Figure 11.

ZmTTK1 effects on localization of maize transcription factors and anthocyanin biosynthesis.

To elucidate whether there is a direct link between ZmTTK1 activity and anthocyanin induction, the stabilized form of the kinase, ZmTTK1S279/282A, was transiently co-expressed with cytoplasmic mCherry in leaves infected with SG200Δtin2. In transiently transformed cells weak anthocyanin induction could be observed (Figure 11C). In maize anthocyanin biosynthesis genes are positively regulated via ZmR1 and ZmC1 transcription factors (Ludwig and Wessler, 1990; Dooner et al., 1991). Therefore, we co-expressed Tin226-207 and ZmTTK1 in uninfected maize leaves together with mCherry-ZmR1 or mCherry-ZmC1 protein, respectively. mCherry-ZmC1 localized to the nucleus, and this localization did not change significantly in the presence of Tin226-207 and ZmTTK1 (Figure 11D). When mCherry-ZmR1 was expressed alone, the fusion protein showed weak cytoplasmic and nuclear localization (Figure 11E). However, when co-expressed with Tin226-207 and ZmTTK1, mCherry-ZmR1 protein showed almost exclusively intense nuclear localization (Figure 11D,E). These results suggest that ZmTTK1 protein kinase stabilized by Tin2 might phosphorylate the ZmR1 protein, which is then imported into the nucleus (or is retained there) and induces anthocyanin biosynthetic genes.

Tin2 differentially affects anthocyanin and lignin biosynthesis genes

Since anthocyanin precursors accumulate in the plant cytosol and anthocyanin is transported to the vacuole, two compartments U. maydis is not in direct contact with due to its biotrophic life style, we next considered that induction of the anthocyanin pathway might deplete precursors for other pathways, which could be harmful for U. maydis development. In the general phenylpropanoid pathway, phenylalanine is converted to 4-coumaroyl CoA, which then serves as a precursor for both, anthocyanins and lignin (Figure 12A). Since we had shown that all genes in the anthocyanin branch of the pathway are upregulated in tissue infected with SG200, but not in tissue infected with SG200Δtin2 (Figure 3), we determined abundance of transcripts encoding key enzymes in the general and lignin-specific branches of the phenylpropanoid pathway by qPCR in leaves infected with strains SG200 and SG200Δtin2. qPCR analysis demonstrated that the phenylalanine ammonia lyase (PAL) gene in the general part of the pathway was significantly upregulated in both SG200- and SG200Δtin2-infected tissue compared to mock inoculation (Figure 12B). One of the two ‘cinnamoyl-CoA reductase’ (CCR) genes of maize one was not induced, while the other one (GRMZM2G131836) was clearly induced after U. maydis infection, but there was no difference in induction in SG200- and SG200Δtin2-infected leaves (Figure 12). The major 4-coumarate-CoA ligase (4CL) gene in the lignin-specific branch (GRMZM2G075333; based on homology with sorghum; Saballos et al., 2012) was not differentially regulated, while the flavonoid-related 4CL (GRMZM2G054013) was downregulated in SG200Δtin2-infected tissue compared to SG200-infected tissue (Figure 12B). Of the six cinnamyl alcohol dehydrogenase (CAD) genes, four genes were significantly upregulated in SG200Δtin2-infected tissue (Figure 12B). The enhanced expression of several lignin biosynthesis genes after infection with the tin2 mutant coincided with an transcriptional upregulation of several plant cell wall remodeling genes (Figure 12—source data 1) and a decrease in ferulic acid (Figure 4F), which is involved in crosslinking hemicellulosic polysaccharides and provides a nucleation site for lignification (Grabber et al., 2002), suggesting a connection between these processes. Furthermore, in a maize chalcone synthase mutant (c2), in which the biosynthetic pathway to anthocyanins is blocked, and in which there could conceivably be more precursor going into the lignin branch, virulence of U. maydis SG200 was attenuated (Figure 13).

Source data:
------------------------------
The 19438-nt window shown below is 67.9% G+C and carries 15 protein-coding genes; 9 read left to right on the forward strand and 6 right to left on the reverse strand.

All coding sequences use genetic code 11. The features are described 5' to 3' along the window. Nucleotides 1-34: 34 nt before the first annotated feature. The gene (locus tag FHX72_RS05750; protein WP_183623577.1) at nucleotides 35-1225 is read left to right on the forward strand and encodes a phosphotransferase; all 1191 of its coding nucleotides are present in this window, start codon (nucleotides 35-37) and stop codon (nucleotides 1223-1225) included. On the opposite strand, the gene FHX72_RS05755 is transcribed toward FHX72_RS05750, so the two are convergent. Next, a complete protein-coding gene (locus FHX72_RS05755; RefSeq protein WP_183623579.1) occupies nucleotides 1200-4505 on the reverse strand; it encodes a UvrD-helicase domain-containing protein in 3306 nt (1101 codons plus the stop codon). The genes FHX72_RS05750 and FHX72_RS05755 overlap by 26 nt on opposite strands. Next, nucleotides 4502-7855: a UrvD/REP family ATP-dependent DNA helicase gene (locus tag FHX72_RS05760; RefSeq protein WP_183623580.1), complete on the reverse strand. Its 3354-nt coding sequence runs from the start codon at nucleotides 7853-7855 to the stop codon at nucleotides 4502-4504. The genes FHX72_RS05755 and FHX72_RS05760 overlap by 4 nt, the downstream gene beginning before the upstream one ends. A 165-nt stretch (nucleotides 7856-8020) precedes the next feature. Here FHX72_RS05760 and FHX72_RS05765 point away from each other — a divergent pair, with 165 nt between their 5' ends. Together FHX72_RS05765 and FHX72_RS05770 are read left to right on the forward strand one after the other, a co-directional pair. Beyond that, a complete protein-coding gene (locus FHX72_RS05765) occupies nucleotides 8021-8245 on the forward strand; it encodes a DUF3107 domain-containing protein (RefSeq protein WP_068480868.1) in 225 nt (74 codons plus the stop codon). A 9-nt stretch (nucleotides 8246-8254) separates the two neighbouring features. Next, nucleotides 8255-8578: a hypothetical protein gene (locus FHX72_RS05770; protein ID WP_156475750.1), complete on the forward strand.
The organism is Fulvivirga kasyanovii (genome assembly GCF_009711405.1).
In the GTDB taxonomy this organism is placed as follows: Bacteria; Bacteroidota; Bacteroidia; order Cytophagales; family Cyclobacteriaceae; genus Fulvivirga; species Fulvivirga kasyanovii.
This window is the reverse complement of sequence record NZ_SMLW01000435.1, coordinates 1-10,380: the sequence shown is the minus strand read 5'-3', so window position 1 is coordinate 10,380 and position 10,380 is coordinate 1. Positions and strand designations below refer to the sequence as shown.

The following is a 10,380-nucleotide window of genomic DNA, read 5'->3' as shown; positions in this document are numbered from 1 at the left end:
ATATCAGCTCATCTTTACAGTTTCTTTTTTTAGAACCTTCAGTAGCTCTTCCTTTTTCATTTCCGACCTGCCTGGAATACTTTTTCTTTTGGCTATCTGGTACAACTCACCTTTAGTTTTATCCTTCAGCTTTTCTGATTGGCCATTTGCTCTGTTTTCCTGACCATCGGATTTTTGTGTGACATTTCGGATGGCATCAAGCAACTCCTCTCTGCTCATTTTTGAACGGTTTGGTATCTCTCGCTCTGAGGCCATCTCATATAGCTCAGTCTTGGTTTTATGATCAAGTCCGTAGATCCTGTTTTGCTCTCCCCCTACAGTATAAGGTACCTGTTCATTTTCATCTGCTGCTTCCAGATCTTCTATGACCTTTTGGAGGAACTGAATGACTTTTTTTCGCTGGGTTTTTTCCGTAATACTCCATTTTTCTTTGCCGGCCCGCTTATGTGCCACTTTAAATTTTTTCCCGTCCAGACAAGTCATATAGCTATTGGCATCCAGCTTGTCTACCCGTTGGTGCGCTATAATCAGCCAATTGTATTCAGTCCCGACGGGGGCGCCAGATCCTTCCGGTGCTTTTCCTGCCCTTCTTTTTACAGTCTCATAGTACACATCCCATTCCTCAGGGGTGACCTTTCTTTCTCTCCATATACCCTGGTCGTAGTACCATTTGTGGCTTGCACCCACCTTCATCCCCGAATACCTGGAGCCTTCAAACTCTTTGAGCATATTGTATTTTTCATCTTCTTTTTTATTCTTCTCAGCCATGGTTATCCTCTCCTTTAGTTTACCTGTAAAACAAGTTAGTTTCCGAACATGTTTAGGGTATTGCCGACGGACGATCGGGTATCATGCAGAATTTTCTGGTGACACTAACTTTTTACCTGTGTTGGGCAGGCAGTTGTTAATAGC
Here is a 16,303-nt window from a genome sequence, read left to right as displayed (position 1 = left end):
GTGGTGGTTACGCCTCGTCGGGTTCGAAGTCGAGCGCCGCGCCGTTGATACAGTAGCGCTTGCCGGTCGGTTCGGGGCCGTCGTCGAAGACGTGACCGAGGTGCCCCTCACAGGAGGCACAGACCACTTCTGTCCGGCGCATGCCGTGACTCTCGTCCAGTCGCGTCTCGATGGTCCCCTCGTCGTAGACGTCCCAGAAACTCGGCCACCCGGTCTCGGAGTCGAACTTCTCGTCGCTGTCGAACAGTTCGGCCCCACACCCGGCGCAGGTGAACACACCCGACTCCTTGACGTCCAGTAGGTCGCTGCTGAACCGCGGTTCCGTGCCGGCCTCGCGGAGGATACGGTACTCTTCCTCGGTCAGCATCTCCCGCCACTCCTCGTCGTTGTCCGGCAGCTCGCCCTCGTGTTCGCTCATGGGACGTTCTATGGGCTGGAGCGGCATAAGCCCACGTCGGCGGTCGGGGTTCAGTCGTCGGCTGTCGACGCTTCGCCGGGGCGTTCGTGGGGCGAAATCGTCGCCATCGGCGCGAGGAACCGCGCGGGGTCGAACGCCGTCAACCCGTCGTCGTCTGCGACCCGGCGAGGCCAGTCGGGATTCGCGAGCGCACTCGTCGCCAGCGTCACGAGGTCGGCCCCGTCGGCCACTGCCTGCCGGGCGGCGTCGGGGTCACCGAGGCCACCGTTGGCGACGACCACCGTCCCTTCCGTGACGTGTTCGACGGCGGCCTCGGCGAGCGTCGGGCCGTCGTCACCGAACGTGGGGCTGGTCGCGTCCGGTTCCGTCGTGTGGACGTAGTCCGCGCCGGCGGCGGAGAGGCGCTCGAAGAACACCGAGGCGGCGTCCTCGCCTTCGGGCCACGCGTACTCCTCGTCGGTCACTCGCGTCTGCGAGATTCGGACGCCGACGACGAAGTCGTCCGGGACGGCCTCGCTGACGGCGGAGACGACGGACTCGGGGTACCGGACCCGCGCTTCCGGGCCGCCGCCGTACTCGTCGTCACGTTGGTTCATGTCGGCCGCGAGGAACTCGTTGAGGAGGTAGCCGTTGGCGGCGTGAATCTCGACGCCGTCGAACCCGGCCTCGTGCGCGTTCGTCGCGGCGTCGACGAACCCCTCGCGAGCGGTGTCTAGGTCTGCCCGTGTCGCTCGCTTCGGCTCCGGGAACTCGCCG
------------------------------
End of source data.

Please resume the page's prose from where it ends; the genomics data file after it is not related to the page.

Figure 12.

Phenylpropanoid pathway genes are differentially expressed after infection with SG200 and SG200Δtin2.

Figure 13.

Pathogenicity of U. maydis in maize lacking chalcone synthase.